City Ombudsman finds Poor Communications in Toronto Hydro Pole Replacement Project
The City of Toronto’s Ombudsman says Toronto Hydro did not notify a number of east-end homeowners that it would be replacing and/or installing new hydro poles on the City right-of-way in front of their homes. When some complained, says Susan Opler, the homeowners found that the utility’s responses were late, incomplete and sometimes rude. “Toronto Hydro did not treat these people fairly,” says Opler. “This was not the quality of service Torontonians should reasonably expect.”
Ombudsman Toronto began its Enquiry after six residents in Toronto Danforth (the old Ward 30) complained that Toronto Hydro was installing new poles in front of their homes without notice. The utility’s own guidelines and communication plan required that it notify affected homeowners in advance, but Ombudsman Toronto found that Toronto Hydro did not tell people in eight of the 28 of homes directly affected by Project Carlaw that they would be getting new poles.
The Enquiry also found that the communication that did occur was incomplete, confusing, and did not give people the information they needed. While Toronto Hydro agreed to change some proposed pole locations at the request of homeowners, it was unable to do so in apparently similar circumstances, but did not explain why. The Ombudsman says this was procedurally unfair. “People were not told how to request an alternate location, or how to escalate their complaints.”
Homeowners also complained about other aspects of Toronto Hydro’s customer service. They still had the old poles on their front lawns more than a year after new ones had been installed, with no explanation. In one case, Toronto Hydro had police visit a homeowner at 7 a.m. after she asked what would happen if she planted a tree in the proposed pole location. “Toronto Hydro overreacted” says Opler. “The homeowner was simply frustrated and it was unfair to characterize her question as a threat.”
The City’s Ombudsman made 13 recommendations for Toronto Hydro to improve its communication about pole replacement projects like project Carlaw, including:
- reviewing, revising and following its own communications plan for projects affecting large numbers of residents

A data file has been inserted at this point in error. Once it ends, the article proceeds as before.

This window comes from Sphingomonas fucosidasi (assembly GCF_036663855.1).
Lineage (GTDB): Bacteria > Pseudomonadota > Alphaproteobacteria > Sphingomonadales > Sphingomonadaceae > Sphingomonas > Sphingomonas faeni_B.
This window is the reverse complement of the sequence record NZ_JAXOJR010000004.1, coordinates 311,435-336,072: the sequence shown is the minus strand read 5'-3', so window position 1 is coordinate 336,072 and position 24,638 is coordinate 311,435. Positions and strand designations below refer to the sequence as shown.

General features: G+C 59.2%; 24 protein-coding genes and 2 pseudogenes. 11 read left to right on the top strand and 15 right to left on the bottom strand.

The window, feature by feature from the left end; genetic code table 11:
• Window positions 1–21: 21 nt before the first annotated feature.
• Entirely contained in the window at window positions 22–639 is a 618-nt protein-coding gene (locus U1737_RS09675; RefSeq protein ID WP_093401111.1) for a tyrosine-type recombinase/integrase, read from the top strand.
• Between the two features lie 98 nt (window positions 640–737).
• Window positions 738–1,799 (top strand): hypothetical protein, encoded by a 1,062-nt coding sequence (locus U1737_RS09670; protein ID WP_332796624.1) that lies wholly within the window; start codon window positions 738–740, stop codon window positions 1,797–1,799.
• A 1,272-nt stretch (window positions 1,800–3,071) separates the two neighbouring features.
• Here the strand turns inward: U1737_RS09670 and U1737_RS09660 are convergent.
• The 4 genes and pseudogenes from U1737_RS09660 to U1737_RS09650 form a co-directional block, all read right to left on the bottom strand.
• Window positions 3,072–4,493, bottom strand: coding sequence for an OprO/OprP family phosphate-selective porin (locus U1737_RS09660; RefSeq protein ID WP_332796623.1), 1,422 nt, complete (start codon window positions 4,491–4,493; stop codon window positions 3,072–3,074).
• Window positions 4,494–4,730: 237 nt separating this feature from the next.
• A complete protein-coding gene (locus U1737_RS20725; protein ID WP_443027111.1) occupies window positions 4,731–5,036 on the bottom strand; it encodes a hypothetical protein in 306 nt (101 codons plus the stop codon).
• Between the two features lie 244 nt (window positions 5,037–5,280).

- providing notice to all affected residents and considering delivery methods that are verifiable
- meaningfully engaging the local City Councillor
- training staff and developing templates to ensure that Toronto Hydro’s communication with the public is respectful
- using plainer language in notice letters and on the website
- being prepared to apologize when necessary, including to two of the residents who complained to Ombudsman Toronto
Toronto Hydro accepted all of the Ombudsman’s findings and has agreed to implement the recommendations by September 2019.
In a letter responding to the Ombudsman’s report, Toronto Hydro management accepted the need for improvement in customer communications during capital work and informed the Ombudsman that the corporation has initiated a process of revising and restructuring this area of service. “Toronto Hydro is confident that its renewed approach will address your recommendations, respond to the needs and expectations of our customers, and better meet our own standards of excellence for customer service,” it said.
“Toronto Hydro is planning to replace many of the 178,000 hydro poles it has all across the City,” says the Toronto Ombudsman, “so we need to make sure that these types of communication problems do not continue to occur. We are pleased that Toronto Hydro has committed to implementing the improvements we have recommended.”
The Ombudsman Toronto report, Enquiry into Toronto Hydro’s “Project Carlaw”: Pole Replacement in the Former Ward 30 and an Ombudsman Toronto Backgrounder are available at ombudsmantoronto.ca or by request.
For more information, contact:
Outreach and Communications Coordinator
Ombudsman Toronto listens to and investigates people’s complaints and concerns about City administration and the fairness of City services. We are a free and impartial office that operates independently from the City, holding it accountable to the people it serves.